It had all the appearances of a normal Thursday night in Dallas. A big convention was in town, the hotels were booked solid, the restaurants were busy and the nightclubs were hopping. The weekend was approaching and the President was coming to town the following day, but the President's visit was almost an after-thought and certainly not the main topic of conversation that night, at least in one social circle. It was a normal Thursday night, except in retrospect, after the President was shot down on the street in broad day light twelve hours later, those who socialized at the Cabana Lounge the night before would play peculiar roles in the unfolding drama. When Jim Braden, Morgan Brown, Roger Bauman and Duane Nowlin checked into the Cabana Motor Hotel that morning they told the desk clerk they would be staying until Sunday, and were assigned a duel suite, rooms 301-303. Morgan Brown was from Dallas and had given Jim Braden a job when he got out of jail. Now a millionaire, this was a sort of homecoming for Brown. Their friend Bauman was in the oil business while Duane Nowlin was the pilot of the private plane they flew in that morning from California. That same day Lawrence Meyers, in Dallas on business from Chicago, and his companion Jean Aase, moved to the Cabana from the Ramada Inn at the airport. They checked into room 530 as husband and wife. Meyers was in Dallas a lot, nearly once a month, and a year or so earlier he had attended the grand opening of the Cabana Motor Hotel, which was on Stemmons Freeway, a stone's throw from Dealey Plaza. Reported to have been built with Teamster money, and said to be somehow mixed in with Doris Day's crooked financial money manger, the Dallas Cabana was part of a regional chain, and then considered one of the premier hotels for those traveling to Dallas on business. It is now a jail. Lawrence Meyer's brother Ed, who owned a number of New York Pepsi Cola franchises, was with his wife, both having just returned from visiting her sister in Mexico City. While they were staying at the nearby Adolphus Hotel, the headquarters of the convention, they came by the Cabana for a Pepsi Cola party that night. It is possible that Pepsi director Donald Kendell and Pepsi's corporate attorney Richard Nixon also attended the party. Jack Ruby was definitely at the Cabana Lounge that night. Ruby owned the Carousel Club strip joint, clip joint, directly across the street from the Adolphus, where the Secret Service had also set up their primary communications center to coordinate the President's impending visit. While the Adolphus Hotel was the center of the convention activities, the Cabana was center of a whirlwind of social activities. Then a seventeen year old singer at the Colony Club, blonde and beautiful Beverly Oliver claims to have accompanied Ruby to the Cabana that night. As a young and precocious show girl, Oliver recalls that Ruby and Meyers drank coffee and talked while she drank champagne and danced with Jack Lawrance., who she knew as "Donny Allen Lance." But Oliver claims nothing suspicious happened that night, and there was nothing in the conversation that she remembers that could in any way be construed as conspiratorial. Around midnight everyone seems to have gravitated to the Cabana's Bon Vivant Room, where Lawrence Meyers introduced Ruby to his brother Ed and his wife. They shared a few drinks and all had a good laugh when Ruby demonstrated the "Twist Board" exercise device he was peddling. It was a typical Thursday night at the Cabana Lounge and no one there was aware of the catastrophic events that would overtake them the following day. Or were they? The circumstances of that evening would never be adequately explained, the official chronology of events, whether by contrivance or mistake, can be shown to be false, and significant lines of inquiry were never followed, lose ends left dangling and unasked questions left unanswered. THE OFFICIAL VERSION OF EVENTS According to the official version of events, Lee Harvey Oswald himself had not yet decided to kill the President, so no one was suppose to be cognizant of the historical occurrences that would occur in 12 hours. On the other hand, if "Elimination" were the motive and there was a conspiracy, there should be general circumstantial and some specific probative evidence even if those responsible tried to conceal the particulars. According to the Warren Report's official version of events, "Scrutiny of Ruby's activities during the several days preceding the President's arrival in Dallas has revealed no indication of any unusual activity. The Commission has attempted to reconstruct as precisely as possible the movements of Jack Ruby during the period of November 21 - November 24, 1963. It has done so on the premise that, if Jack Ruby were involved in a conspiracy, his activities and associations during this period would, in some way, have reflected the conspiratorial relationship. Ruby's activities during this 3-day period have been scrutinized for the insight they provide into whether the shooting of Oswald was grounded in any form of conspiracy." "The evening of the President's visit - On Thursday, November 21, 1963, Jack Ruby was attending to his usual duties as the proprietor of two Dallas night spots - the Carousel Club, a downtown nightclub featuring striptease dancers, and the Vegas Club, a rock-and-roll establishment in the Oaklawn section of Dallas." According to this official report, "Ruby arrived at the Carousel Club at about 3 p.m.," with his activities there being "a combination of business and pleasure," with the evening culminating in a midnight rendezvous with Lawrence Meyers and the Pepsi Cola party at the Bon Vivant Room of the Dallas Cabana Hotel. Taking it from the top, beginning that afternoon at the Carousel, Ruby, "...as was his custom,...remained long enough to chat with a friend and receive messages from Larry Crafard, a handyman and helper who lived at the Carousel..." While the Warren Commission's chronology of Ruby's activities then jumps to the evening, the House Select Committee on Assassinations (HSCA) in 1978 went into the details more closely. They note that Ruby met acquaintances (Max Rubberg Bonding agent) and talked on the phone with others (John Newman at the Dallas Morning News). Ruby was seen driving along Main Street and at Munger and Oak Streets, and generally seen around town before he went to the Carousel Club around 3 in the afternoon. The HSCA then reports that: "Ruby was seen at the Carousel Club by Joyce Lee McDonald. " Then they skip down to, "Sam Campisi, Dallas, saw Ruby with Ralph Paul at the Egyptian Lounge, Dallas for 45 minutes, beginning about 9:45 p.m., ...Ruby had a steak during the evening at the Egyptian restaurant and was seen by Joe Campisi....From 10 to 11p.m.,Jean Aase, Chicago, and Lawrence Meyers saw Ruby at the Carousel Club and later,about midnight, saw Ruby at the Cabana Motor Hotel, Dallas. At the Cabana Motel, Ruby was seen by Edward Meyers, Brooklyn, N.Y." This barebones, basic version of events was maintained by both the Warren Commission and the House Select Committee on Assassinations (HSCA), and the story remained relatively unchanged and unchallenged. What happened that night appears innocuous, but is actually quite significant in understanding the events of the following day. NORMAL BUSINESS AFFAIRS WITH THE PARTY GIRLS Lawrence Meyers, ".....stated he pursued his normal business affairs that date and in the evening following dinner he went to Jack Ruby's Carousel Club. Mr. Meyers stated that on this trip to Dallas he was accompanied by Miss Jean West, who he had known casually in Chicago." Meyers, a longtime friend of Jack Ruby, said he became acquainted with Ruby because of their mutual background, both being from the old neighborhood - Chicago. Later Meyers described West as a "....'rather dumb, but accommodating broad,...and a semi-professional hooker.' He further pointed out that his association with Miss West is not known to members of his family or to his business associates. When he and Miss West arrived at the Carousel Club he introduced her to ...Jack Ruby, and Ruby joined them at their table." There is some discrepancy as to the actual time that Larry Meyers and Jean Aase were at the Carousel Club, but that's where they began in the early evening. Stripper Betty McDonald (aka Joy Dale) saw Meyers there, and as Mary Ferrell points out in her most thorough chronology of events, "McDonald falsely reported Ruby did not talk to Meyers." Betty McDonald joined Meyers briefly, and was introduced to Jean Aase, who Meyers referred to as "Jean West." Betty McDonald-Joy Dale had met Larry Meyers a month previous, in October, when he was in town and visited the Dallas State Fairgrounds with Ruby. McDonald and roustabout Larry Crafard were working at a booth that featured a film, "How Hollywood Makes Movies," which was not very successful. Meyers considered bailing the operation out,but instead gave McDonald a $400 check for some unspecified services. Ruby then cashed the check and gave her a job as a dancer. Ruby also took Crafard on, giving him work doing odd jobs (and a place to stay) at the Carousel Club. Other people at the Carousel Club early that night included Dallas Morning News employees Charles Miller and George Landers, cigarette girl Beckey Jones and Billy Don Williams. Betty McDonald and Jean "West" Aase became acquainted, and made arrangements to meet together to go shopping when Larry Meyers was otherwise preoccupied. Before leaving the Carousel Club that night Larry Meyers invited Jack Ruby back to the Cabana Hotel where he could meet Meyers' brother Ed and his wife and their friends attending the soft drink bottler's convention. Warren Commission Counsel Bert Griffin asked Larry Meyers where he had been in the time between he left the Carousel Club and when he met Ruby at the Cabana around midnight. Meyers responded: "I haven't the vaguest recollection of where I had dinner that night." Beverly Oliver remembers. Oliver, a singer at the Colony Club, just down the street from the Carousel Club, claims she recalls what happened very well, and doesn't think there's anything conspiratorial about it at all. "There's a lot of misconceptions about that night," Oliver said in a telephone interview, "but all I know is that there was a big party....a Pepsi Cola Bottling party..Jack was going to this party and wanted me to go with him to meet a friend of his." Since Larry Meyers brought a girl with him from Chicago - Jean Aase, Ruby would naturally want to take a date to the Pepsi party with him, and Beverly Oliver was a convenient convenient party girl. She claims Ruby even bought her a new dress to wear that night. Now Beverly Oliver has claimed to be a lot of peculiar places with a lot of questionable people, but she was, without a doubt, at the Cabana Lounge. "We went to the Cabana, you walk up these steps into this beautiful lobby, and we went upstairs to the mezzanine....Jack spoke with a couple of people but did not introduce me. He met this Mr. Meyers on the mezzanine, they shook hands. We went back downstairs to the Bon Vivant Room. There was the rock & roll bar, Nero's Nook on the one side, and the elegant Bon Vivant Room on the other. The Bon Vivant Room was a super club with a big dance floor and had the top name big band orchestras." According to Oliver, "We sat in the Bon Vivant Room, had a drink, Donny Allen Lance and I danced a few dances, then I came back to the table and Jack said he wanted to go have a steak. So we went to Campisi's Egyptian Lounge around 10 or 10:30p.m.. I didn't know Mr. Meyers very well. I don't know much about him. I was just around him for a short while. He was very neat looking, well dressed and demanded respect. Even Jack called him 'Mister Meyers.' I do remember he had a brother there,but I never met the brother, and I was under the impression that he had a female companion with him,and that's why we didn't stay too long at Campisi's.They went and made a phone call back in Joe's office while we were at Campisi's, and as soon as they made that call we left and went back to the Cabana. When we got there, before midnight, they went there way and I went mine." "All I know is what happened. I can't explain the official reports because I haven't read them.I need to be shown some stuff before I get worried about what went on that night. I know that if anything fishy happened that night it happened after we went back to the Cabana and I left." SOMETHING FISHY - THE STEAK DINNER Everything fits in with the Official Version except for who visited Campisi's Egyptian Lounge for steak dinner. Beverly Oliver claims she went there with Ruby and Ed Meyers, while the Official Version has Ruby having dinner at Campisi's with his business partner Ralph Paul. On Mockingbird Lane, off a Stemmons Freeway exit a few miles north of Dealey Plaza, the Egyptian Lounge was originally owned and named by Johnny Grissafi who sold the business to Joe and Sam Campisi. They made the place popular for a wide variety of people, mainly because of the good, inexpensive Italian food. Pretty much the same today as it was in 1963, Beverly Oliver has definitely been there, as she describes it in her book: "The Egyptian is inconspicuously nestled in the middle of a small cluster of retail stores, across from the Dr. Pepper Bottling Plant...The covered foyer to the restaurant was brick, painted in the colors of Italy. The dining areas were served by two red doors separated by a brick column. The door on the left was the main entrance, it having a handle, the door on the right was an exit for some or a one-way private entrance for others..." [18 - Nightmare....] According to Oliver, "Jack ordered his steak medium-well, and Mr. Meyer-medium. Jack ordered Beverly another cocktail, but she declined. Two had been enough. Jack ordered two coffees." Joe Campisi, she said, brought over a pizza as a free appetizer, though Campisi himself testified before the HSCA that he was off that night and wasn't even there. According to Beverly Oliver they talked about Jada, the stripper from New Orleans who was giving Ruby trouble by taking off too much. Oliver: "Jack nervously tapped his spoon on the table until the steaks arrived. Conversation was casual. Jack was not rushed nor preoccupied with anything." Another customer at the Egyptian that night was Dallas Morning News advertising executive Don Cambell, who talked with Ruby and invited him to another nightclub where one of Ruby's former bands was playing, but Ruby declined. In her book Nightmare In Dallas (With Coke Buchanan), it is related: "His (Ruby's) conversation with Meyers was boring and she didn't pay much attention. She thought Meyers was somewhat arrogant; besides, men talk was boring. All men usually wanted to talk about were guns and other women, neither of which she had any interest in. After jack ordered a refill and a cup of coffee for Beverly he asked, for 'the damage.' Beverly than left to freshen up after dinner. When she returned to the table, Jack pulled out her chair and said, 'Larry, let's go make that phone call in Joe's office. Beverly, we'll be back in a minute.' Beverly sat pretty, wondering just how long it took to make a phone call. Two refills later they returned. Jack looked over his check and told the waitress to put it on his tab. Meyers paid the tip." According to Oliver, while getting into the car Meyers asked about a pilot who used to fly to Galveston, "Buddy," who moved east, and about Ruby opening a new club near Turtle Creek. They then drove back to the Cabana, where Beverly Oliver left her make-up kit in the car and Ruby had to go back to get it, leaving Meyers and Oliver alone for a few moments. "I bet your as pretty in the morning when you get up as you are right now," she remembers Meyers flattering her. "Beverly said good-bye to Mr. Meyers and that it was nice to have met him. She then left to go to the ladies room while Jack and Larry walked toward the elevator. Beverly stepped into the ladies room, put on a dark wig, changed her lipstick, and straightened her mascara. Within a few minutes, she went from being a vivacious blond to a sensual brunette. Beverly sat in the lobby and waited until 1:00 A.M. for her escort. He breezed by the Cabana on time then drove her to a party in Fort Worth that would last until the early morning. Her green and white silk polka=dot dress was holding up well. And thanks to a diet-pill, so was she." MEANWHILE - BACK AT THE CABANA Meanwhile, back at the Cabana, there was a party going on and there is more certainty about what happened back at the Cabana around midnight. According to the Official Version, succulently summarized by Gerald Posner (Case Closed, Random House, 1993. p. 368), "After dinner, (Ruby) returned to the Carousel...Shortly before midnight he drove to the Bon Vivant room at the Cabana Motel, where he joined his Chicago friend, Meyers, Meyers' brother Eddie, and sister-in-law Thelma. When Ruby found out that Eddie Meyers worked for Pepsi Cola, he spent the conversation trying to interest him in his twistboard product..." Eddie and Thelma were just back from Mexico City where they had visited Thelma's sister. Larry Meyer's son Ralph Meyers was also living in Mexico City at the time,and was said [by Penn Jones] to have been registered at the Cabana that night. Ralph Meyers was a former Army Security Agency (ASA) technician, trained in the Russian language at the Monterey Language Institute,where Lee Harvey Oswald also reputedly matriculated. While Oswald defected to Russia, Ralph Meyers served at a top secret electronic "listening post" near a U2 base in Turkey. After leaving the service, Ralph worked as a bus driver in Chicago before moving to Mexico City where he was working as a journalist when Oswald visited there in late September, 1963. His possible presence at the Cabana that night raised the crypto level considerably. Whether Ralph was present or not, Lawrence Meyers, Jean Aase, Ed and Thelma Meyers and Jack Ruby were there - all together at the Bon Vivant Room at the Cabana around midnight. The presence of his brother calls into question Meyers' assertion, while testifying before the House Select Committee on Assassinations, that his relationship with Jean Aase "was not know to his family," as his brother and sister-in-law were sitting there with them when they met Ruby. The Warren Report refers to Ruby's time at the Cabana as "a brief visit," and Seth Kantor, in The Ruby Cover-up (Zebra Books, 1978) reported, "Ruby spent only a short time in the Bon Vivant room with Meyers,...and his movements for the next two hours are unknown. But at 2:30 A.M., Ruby telephoned an employee (Larry Crafard) at his own club, and said he was still at the Cabana." Kantor also notes: "Ruby was getting a series of phone calls at the Carousel from an unidentified man who never would leave a message when Ruby was out. Larry Crafard, the young handyman at the club, asked Ruby about these strange telephone calls but Ruby told him to mind his own business." Mary Ferrell's chronology supports the contention that Ruby was at the Cabana, left and returned because: "Jack got angry with the Cabana motel employees for not telling him about a telephone call. He searched the records of the Bon Vivant Room booth #B26 for the name. They think it was Martin, Martins or Martel. The Secret Service checked Jack Martin and Layton Martins to see if they were the man." So for at least part of the time during the "missing two hours" Ruby was in the mezzanine at the Pepsi party with Larry and Ed Meyers, at the Bon Vivant Room and looking for the mysterious "Mr. Martin." At around 2:30 A.M. Ruby joined Larry Crafard at the Lucas B & B Restaurant, next door to the Vegas Club, which Crafard had closed. Ruby then dropped Crafard off at the Carousel, where he stayed, while the Warren Report has Ruby returning to his apartment at approximately 3 A.M. in the morning. THE NEXT MORNING The next morning CIA forger and mob accountant Chauncey Holt claims he drove into town with Chicago mobsters Charles Nicoletti and Leo Moceri. They were supposed to have meet some associates the night before at the Cabana Lounge, and deliver counterfeit Secret Service credentials, but were late because of car trouble. According to James Files, Nicoletti's driver, he too was in Dallas that day, picked up the Secret Service credentials from Jack Ruby at a Fort Worth grill. Both Jack Ruby and Jim Braden's friend Morgan Brown visited the offices of oil man Lamar Hunt that Friday morning, while Lawrence Meyers, back at the Cabana, made plans to play golf. Beverly Oliver claims to have witnessed and filmed the assassination of the President at Dealey Plaza. Jack Ruby was at the advertising department of the Dallas Morning News, where Don Cambell, who Ruby met with the previous night at the Egyptian, provided the alibi for Ruby at the time of the murder. Donny Allan Lance, aka Jack Lawrence, also witnessed the assassination as he walked through Dealey Plaza, then ran to the auto dealership where he worked and vomited. Later in the week he would be fired for informing the authorities that Oswald had taken a car for a test drive. Jim Braden was taken into custody as suspicious persons at the scene of the crime, as was Chauncey Holt and a number of other "tramps," but they were released after Lee Harvey Oswald was apprehended and charged with the murder of Dallas policeman, J.D. Tippit. Immediately after the assassination Jim Braden's associates checked out of the Cabana and flew to Houston in Nowlan's private plane, abandoning Braden. After their release Braden gave Holt a ride to the airport. Braden caught up with his friends in Houston, and then went on with them to New Orleans where they went to the offices of oil geologist Vernon Main, Jr. at the Pierre Marquette office building. Just down the hall on the same floor of the same building, David Ferrie worked as an investigator for attorney G. Ray Gill. After Jack Ruby shot Lee Harvey Oswald, while Lawrence Meyers was playing golf, Meyers and Jean Aase quietly checked out of the Cabana and returned to Chicago to resume their normal lives, never to see each other again. THE TELEPHONE RECORDS More reliable than eye witness testimony, third party references such as telephone records provide independent, objective evidence and lines of inquiry that often goes right to the heart of the matter.In the course of investigations Lawrence Meyers' telephone records were obtained and made part of the official record. Although the HSCA report concluded that there were no calls of a suspicious nature, there was one. On September 24, 1963, the day Lee Harvey Oswald left New Orleans for Mexico City and his wife went to Dallas with Ruth Paine, a telephone call was placed from the offices of attorney G. Ray Gill at the Pierre Marquette office building in New Orleans to the Chicago number Whitehall 4 - 4970. Larry Meyers also made a call to the same number, which is an apartment at 20 East Delaware Ave- nue in downtown Chicago. According to Meyers, 20 East Delaware is where his traveling companion Jean "West" Aase lived. The hotel and lounge were operated at the time by Les Barker, who Meyer admitted owing a substantial amount of money to in regards to a failed stock venture. It was through Barker that Meyers met Jean Aase, who accompanied Meyers to Chicago for the weekend, stayed with him at the Cabana Motor Hotel and was with him at the time of the assassination. Also staying at the Cabana that night, Jim Braden and his associates left Dallas after the assassination, traveled to Houston and then to New Orleans, where they visited oil geologist Vernon Main, Jr. at the Pierre Marquette building. Main's office is on the same floor as G. Ray Gill's law office, from where the phone call was made to 20 East Delaware in Chicago. Gill at the time was representing Carlos Marcello in his federal deportation case. Gill had hired and then fired private investigator David Ferrie for making too many unauthorized phone calls from the office, and Ferrie has been attributed as the person making the call, although anyone from Gill's office could have conceivably done so. In his book The Enemy Within, Robert F. Kennedy wrote about the significance of tracing telephone records in organized crime investiga- tions: "We find out who is in touch with whom and on what dates. Say that A calls B: we get B's calls; find that two minutes after he hung up from talking to A, he calls C. Then we find from canceled checks, money going from A to C. Gangsters in Chicago all call the same barber shop in Miami Beach that gangsters in Detroit call - its being used as a syndicate message center. Records are far more important than witnesses." So the call from Gill's New Orleans law office on the significant date of Oswald's move to Mexico City and Marina's move to Dallas, to 20 East Delaware, Chicago, could be of investigative significance. At the other end of the line, the phone call could have been to Jean Aase, her acquaintance Larry Meyers, or possibly, Les Barker, the building manager. In any case, Meyers and Aase traveled to Dallas, stayed and according to Oliver, visited Campisi's Egyptian Lounge. While at the Egyptian, according to Oliver, Ruby and Meyers went into Campisi's private office to make a telephone call. Dallas Policeman Joe Canty, a friend of both Ruby and the Campisis, talked before the Frontline TV cameras (Nov., 1993) and said that the Campisis frequently talked on the telephone with Carlos Marcello at the Town and Country in New Orleans. Canty said that he himself, once talked with Marcello from Campisi's office. When he testified before the HSCA in 1978 Joe Campisi acknowledged that he knew Marcello well, met him in New Orleans, played golf with him and sends him 260 pounds of Italian sausage every Christmas. Jim Braden maintained his innocence to anyone who would listen, and blamed bad press for ruining his life, but he himself was suspicious of an anonymous telephone threat he received shortly after the body of John Roselli was found floating in a drum off the coast of Florida. Ironically, Jim Braden, who married a wealthy Dallas socialite, and Lawrence Meyers, both relocated to Dallas after the assassination. Both were also good golfers and Meyers even admitted to playing in a tournament with Joe Campisi shortly before they both testified before the HSCA. Larry Meyers, Jim Braden, Joe Campisi and Carlos Marcello, circumstantially and suspiciously tied together by phone records, travel accommodations, golf, and that one night at the Cabana Lounge, a typical Thursday night in Dallas when nothing extraordinary happened at all.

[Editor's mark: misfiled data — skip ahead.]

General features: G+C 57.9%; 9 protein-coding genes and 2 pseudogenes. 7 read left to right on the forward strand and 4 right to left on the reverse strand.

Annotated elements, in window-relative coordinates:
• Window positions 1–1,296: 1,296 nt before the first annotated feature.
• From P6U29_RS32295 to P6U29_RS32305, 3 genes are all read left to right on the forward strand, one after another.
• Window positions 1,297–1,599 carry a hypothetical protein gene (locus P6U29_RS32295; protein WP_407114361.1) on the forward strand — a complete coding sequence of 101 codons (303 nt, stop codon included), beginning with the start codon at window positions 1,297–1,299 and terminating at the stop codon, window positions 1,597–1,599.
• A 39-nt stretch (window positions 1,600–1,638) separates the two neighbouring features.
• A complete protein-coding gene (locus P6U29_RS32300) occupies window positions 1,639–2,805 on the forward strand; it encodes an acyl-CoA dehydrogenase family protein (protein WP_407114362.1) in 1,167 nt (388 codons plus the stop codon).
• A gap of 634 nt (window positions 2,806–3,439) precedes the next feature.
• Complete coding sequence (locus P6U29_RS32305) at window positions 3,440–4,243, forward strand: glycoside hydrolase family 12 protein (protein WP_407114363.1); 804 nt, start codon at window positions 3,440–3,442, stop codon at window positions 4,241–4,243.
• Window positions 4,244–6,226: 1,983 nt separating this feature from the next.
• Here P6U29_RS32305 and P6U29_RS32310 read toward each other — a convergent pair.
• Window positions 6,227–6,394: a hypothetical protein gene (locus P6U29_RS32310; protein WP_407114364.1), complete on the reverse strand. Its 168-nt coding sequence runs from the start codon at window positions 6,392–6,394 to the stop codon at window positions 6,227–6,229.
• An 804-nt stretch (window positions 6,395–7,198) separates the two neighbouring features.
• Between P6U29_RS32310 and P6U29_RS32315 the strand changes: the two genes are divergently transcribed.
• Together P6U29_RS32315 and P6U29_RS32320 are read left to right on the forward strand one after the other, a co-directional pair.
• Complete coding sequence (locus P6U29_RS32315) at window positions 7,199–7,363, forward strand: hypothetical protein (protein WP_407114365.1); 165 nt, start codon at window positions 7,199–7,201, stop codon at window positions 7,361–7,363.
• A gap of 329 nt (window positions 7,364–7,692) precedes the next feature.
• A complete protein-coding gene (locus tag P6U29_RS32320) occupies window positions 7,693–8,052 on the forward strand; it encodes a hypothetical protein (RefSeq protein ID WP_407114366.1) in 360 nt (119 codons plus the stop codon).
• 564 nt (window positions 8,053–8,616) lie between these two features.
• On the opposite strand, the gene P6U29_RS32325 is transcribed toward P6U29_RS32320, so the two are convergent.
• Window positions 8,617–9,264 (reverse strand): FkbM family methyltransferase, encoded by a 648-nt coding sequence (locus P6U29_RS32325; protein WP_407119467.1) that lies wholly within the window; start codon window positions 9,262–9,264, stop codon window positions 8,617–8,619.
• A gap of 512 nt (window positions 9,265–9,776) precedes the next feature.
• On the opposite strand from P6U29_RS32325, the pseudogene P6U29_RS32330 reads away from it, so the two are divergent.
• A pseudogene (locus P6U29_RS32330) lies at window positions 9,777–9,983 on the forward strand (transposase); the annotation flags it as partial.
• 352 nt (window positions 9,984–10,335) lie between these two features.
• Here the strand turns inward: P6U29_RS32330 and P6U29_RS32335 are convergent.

----------------------------------- end ---------------